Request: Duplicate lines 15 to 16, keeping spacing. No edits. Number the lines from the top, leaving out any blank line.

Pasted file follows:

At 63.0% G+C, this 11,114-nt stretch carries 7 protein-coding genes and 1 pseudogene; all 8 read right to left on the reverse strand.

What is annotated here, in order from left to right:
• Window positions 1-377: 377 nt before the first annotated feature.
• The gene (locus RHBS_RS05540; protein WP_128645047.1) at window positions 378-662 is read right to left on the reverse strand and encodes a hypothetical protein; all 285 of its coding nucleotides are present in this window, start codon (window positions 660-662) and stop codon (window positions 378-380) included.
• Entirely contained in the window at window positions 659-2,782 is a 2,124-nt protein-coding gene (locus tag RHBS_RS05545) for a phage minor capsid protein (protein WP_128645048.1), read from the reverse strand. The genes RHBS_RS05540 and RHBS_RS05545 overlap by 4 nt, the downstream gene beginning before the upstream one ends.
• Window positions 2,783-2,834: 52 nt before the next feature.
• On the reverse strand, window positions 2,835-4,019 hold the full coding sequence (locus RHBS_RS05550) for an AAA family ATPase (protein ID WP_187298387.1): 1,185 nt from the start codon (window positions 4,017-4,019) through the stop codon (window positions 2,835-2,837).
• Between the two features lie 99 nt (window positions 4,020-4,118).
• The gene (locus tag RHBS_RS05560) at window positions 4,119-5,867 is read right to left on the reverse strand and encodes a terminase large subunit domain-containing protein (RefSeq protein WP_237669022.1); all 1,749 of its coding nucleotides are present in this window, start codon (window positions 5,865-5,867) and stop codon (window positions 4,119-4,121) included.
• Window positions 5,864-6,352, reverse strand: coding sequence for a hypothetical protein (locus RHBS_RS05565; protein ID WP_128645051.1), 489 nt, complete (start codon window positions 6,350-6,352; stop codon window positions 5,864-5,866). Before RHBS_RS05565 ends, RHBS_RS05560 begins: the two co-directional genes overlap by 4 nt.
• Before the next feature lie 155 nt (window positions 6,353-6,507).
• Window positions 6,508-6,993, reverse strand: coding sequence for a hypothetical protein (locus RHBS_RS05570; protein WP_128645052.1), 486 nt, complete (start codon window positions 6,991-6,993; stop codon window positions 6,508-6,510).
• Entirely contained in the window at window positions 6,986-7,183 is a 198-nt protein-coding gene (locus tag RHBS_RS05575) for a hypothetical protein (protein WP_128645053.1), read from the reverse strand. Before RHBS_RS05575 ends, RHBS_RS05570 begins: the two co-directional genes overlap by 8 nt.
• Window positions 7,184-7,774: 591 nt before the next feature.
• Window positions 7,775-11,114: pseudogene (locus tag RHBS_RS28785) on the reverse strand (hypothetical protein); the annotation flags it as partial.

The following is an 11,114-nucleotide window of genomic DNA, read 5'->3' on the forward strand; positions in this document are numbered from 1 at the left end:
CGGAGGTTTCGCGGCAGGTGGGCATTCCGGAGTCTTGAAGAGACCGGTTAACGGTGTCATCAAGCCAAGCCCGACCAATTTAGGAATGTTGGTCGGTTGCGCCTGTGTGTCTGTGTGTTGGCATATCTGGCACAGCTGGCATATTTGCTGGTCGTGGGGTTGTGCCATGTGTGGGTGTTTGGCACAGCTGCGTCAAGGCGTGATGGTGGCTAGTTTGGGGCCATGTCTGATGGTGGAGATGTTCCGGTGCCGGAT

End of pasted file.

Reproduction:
• Window positions 7,775-11,114: pseudogene (locus tag RHBS_RS28785) on the reverse strand (hypothetical protein); the annotation flags it as partial.

The following is an 11,114-nucleotide window of genomic DNA, read 5'->3' on the forward strand; positions in this document are numbered from 1 at the left end: